What is the impact of COVID-19 on the kidney, both in adults and children? That’s the question Erica Bjornstad, MD, and others have been studying since the pandemic started. Their recent paper, published in BMC Nephrology, provides the first data demonstrating the risk of acute kidney disease among the entire age range, from newborns to 99-year-olds. The findings, Bjornstad said, were surprising.

“We all know that the severity of COVID is worse the older you are, and we’re not disputing that,” she said. “But what we found is that risk of acute kidney injury, or AKI, does not go in a straight line.” Instead, it has a bimodal distribution, with the risk peaking in children between ages 10 and 15, decreasing until about 30, then continuing to rise in a more linear fashion. The study was based on the records of 6,874 patients hospitalized with the virus.

“Why does a 10-to-15-year-old have the same risk of acute kidney injury as a 65-year-old, but a higher risk than a 35-year-old?” she asked. The higher risk in children held even after accounting for those with chronic medical conditions.

Bjornstad and her coauthors hypothesize that it may have to do with how the virus attacks the endothelium, the lining of the blood vessels, although that doesn’t explain the effect in adolescents. “Maybe there are hormonal changes happening during puberty that make them more susceptible to kidney injury risk. We really don’t know why. All we can say is that the epidemiological data shows it exists, and we need to study that further.”

The study also found a high rate of AKI in non-critically ill patients—those who were not in the ICU—something that previously had not been reported. However, the children who do get AKI with COVID are generally very sick and hospitalized, she said. “I haven’t seen children come to my attention from the outpatient side who got COVID, were never hospitalized, and now have kidney problems,” although there have been very rare cases elsewhere.

The findings are important for clinicians who treat children, adolescents and younger adults, she said. “For the most part, COVID is benign in kids. But we have to have a higher index of suspicion for acute kidney injury in this population.”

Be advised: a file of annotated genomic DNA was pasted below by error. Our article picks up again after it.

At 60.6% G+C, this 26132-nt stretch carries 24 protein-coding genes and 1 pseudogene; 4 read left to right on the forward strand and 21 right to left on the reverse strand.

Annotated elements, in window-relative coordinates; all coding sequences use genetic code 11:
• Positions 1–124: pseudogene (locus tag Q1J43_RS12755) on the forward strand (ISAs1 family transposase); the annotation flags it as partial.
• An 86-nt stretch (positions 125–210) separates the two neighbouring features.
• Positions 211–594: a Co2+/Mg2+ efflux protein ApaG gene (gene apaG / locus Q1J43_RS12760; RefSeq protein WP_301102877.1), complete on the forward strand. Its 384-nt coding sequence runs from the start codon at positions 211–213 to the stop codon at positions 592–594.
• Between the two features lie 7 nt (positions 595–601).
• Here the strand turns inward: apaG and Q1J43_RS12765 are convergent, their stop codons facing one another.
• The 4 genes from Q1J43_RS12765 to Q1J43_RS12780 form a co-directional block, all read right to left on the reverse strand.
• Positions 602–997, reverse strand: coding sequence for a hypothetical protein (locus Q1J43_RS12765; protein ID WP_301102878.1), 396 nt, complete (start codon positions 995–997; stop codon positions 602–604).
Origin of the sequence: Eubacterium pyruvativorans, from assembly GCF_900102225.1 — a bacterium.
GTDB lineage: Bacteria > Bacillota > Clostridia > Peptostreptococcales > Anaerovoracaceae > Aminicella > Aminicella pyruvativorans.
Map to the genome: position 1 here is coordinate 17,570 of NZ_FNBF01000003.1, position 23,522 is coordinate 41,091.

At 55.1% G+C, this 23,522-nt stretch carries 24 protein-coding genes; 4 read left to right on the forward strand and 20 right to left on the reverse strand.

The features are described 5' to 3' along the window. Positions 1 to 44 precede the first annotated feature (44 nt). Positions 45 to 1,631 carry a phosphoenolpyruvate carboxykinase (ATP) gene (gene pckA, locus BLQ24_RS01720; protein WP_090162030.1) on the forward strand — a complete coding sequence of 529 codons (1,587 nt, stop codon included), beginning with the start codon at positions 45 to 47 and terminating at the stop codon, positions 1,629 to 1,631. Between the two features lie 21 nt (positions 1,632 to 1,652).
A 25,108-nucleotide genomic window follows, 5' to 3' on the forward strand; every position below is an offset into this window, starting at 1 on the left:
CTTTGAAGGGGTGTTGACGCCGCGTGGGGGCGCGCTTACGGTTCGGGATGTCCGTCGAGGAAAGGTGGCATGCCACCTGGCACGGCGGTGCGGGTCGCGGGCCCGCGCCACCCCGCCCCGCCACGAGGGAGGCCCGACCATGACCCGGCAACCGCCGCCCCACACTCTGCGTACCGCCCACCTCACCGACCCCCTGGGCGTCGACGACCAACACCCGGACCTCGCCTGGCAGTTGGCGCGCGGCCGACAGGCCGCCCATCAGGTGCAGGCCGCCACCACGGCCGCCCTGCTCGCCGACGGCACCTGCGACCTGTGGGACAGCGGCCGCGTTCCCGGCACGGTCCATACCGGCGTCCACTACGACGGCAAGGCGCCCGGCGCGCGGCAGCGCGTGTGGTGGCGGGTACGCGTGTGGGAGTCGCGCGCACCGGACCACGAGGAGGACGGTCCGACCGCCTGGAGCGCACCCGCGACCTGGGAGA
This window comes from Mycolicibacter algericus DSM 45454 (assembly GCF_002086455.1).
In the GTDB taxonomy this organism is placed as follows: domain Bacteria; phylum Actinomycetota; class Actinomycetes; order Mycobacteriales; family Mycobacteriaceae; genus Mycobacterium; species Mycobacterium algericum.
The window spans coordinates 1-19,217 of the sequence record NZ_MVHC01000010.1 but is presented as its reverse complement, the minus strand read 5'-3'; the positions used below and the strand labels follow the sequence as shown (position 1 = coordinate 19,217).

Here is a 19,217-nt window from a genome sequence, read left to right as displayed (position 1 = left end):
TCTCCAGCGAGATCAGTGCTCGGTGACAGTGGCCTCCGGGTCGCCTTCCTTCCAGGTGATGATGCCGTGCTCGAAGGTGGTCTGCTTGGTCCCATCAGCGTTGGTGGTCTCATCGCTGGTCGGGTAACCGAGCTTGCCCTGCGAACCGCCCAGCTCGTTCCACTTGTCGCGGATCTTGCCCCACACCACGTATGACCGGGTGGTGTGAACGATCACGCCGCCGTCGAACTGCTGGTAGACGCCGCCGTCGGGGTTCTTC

“If something doesn’t feel right, or the child isn’t acting right, even after very mild cold-like symptoms, we should run some blood tests to check for the injury resulting from the endothelial attack,” she said. The concern about AKI comes because it increases the risk for high blood pressure and chronic kidney disease.

Bjornstad and other nephrologists at Children’s also published a review article in Pediatric Nephrology last year highlighting all that was known to date on the impact of COVID on the kidney in pediatric patients. The paper included several clinical pearls for clinicians. For instance, early in the pandemic there was concern that anyone with COVID taking an ACE inhibitor should stop. “But there’s really good data that if you have a child with COVID on an ACE inhibitor they should not stop it,” she said.

Their papers and others on the topic generally end with the same call for more research. “There are some immune dysregulation syndromes that affect the glomerular part of the kidney that is presumably triggered by COVID,” Bjornstad said.  “But we need to keep looking to see if there are other mechanisms.”

Inside Pediatrics, Nephrology

Children’s Clinicians Teach the Rest of the World How to Start a Neonatal Dialysis Program

Pediatric nephrologist David Askenazi, MD.

It’s always wonderful when something you created exceeds your expectations. That’s what’s happened with the Neonatal and Infant Course for Kidney Support (NICKS), a one-and-a-half-day educational program on infant dialysis that combines didactic teaching from a variety of specialists, an opportunity to hear a parental perspective, “hands-on” skills sessions, and virtual small group case simulations.

Pediatric nephrologist David Askenazi, MDco-founded the course in 2019 with acute dialysis nurse practitioner Kara Short, MSN, CRNP, after new technology enabled safer and more effective dialysis on neonates and small children. The two realized there was a huge need for clinicians to understand how dialysis is different for this population. 

The program was supposed to be held in person, but COVID drove it online, which worked to their benefit by making the course more accessible. They’ve held nine courses so far, all sold out with large waiting lists (they try to limit it to 50 a class). “We don’t just talk about the dialysis machines,” Askenazi said, “but also clinical scenarios, troubleshooting, medications, nutrition, educating the nursing staff and tracking quality improvement. Participants learn how to build a program, not just run a machine.”

To date, 359 clinicians have attended the training, including 120 nephrologists and 52 neonatologists, as well as nurses and nurse practitioners. Attendees have logged on from as far as Qatar, Israel and South Africa, and nearly every major children’s hospital in the country has had at least one attendee. 

“We find it so important to share our patient stories and our lessons learned the hard way in order to empower other programs to confidently treat their patients and hopefully help babies like we have,” Short said.

The course will begin live sessions this fall, with a limit of 20 participants. Askenazi and Short are also planning an international neonatal nephrology symposium for fall 2024.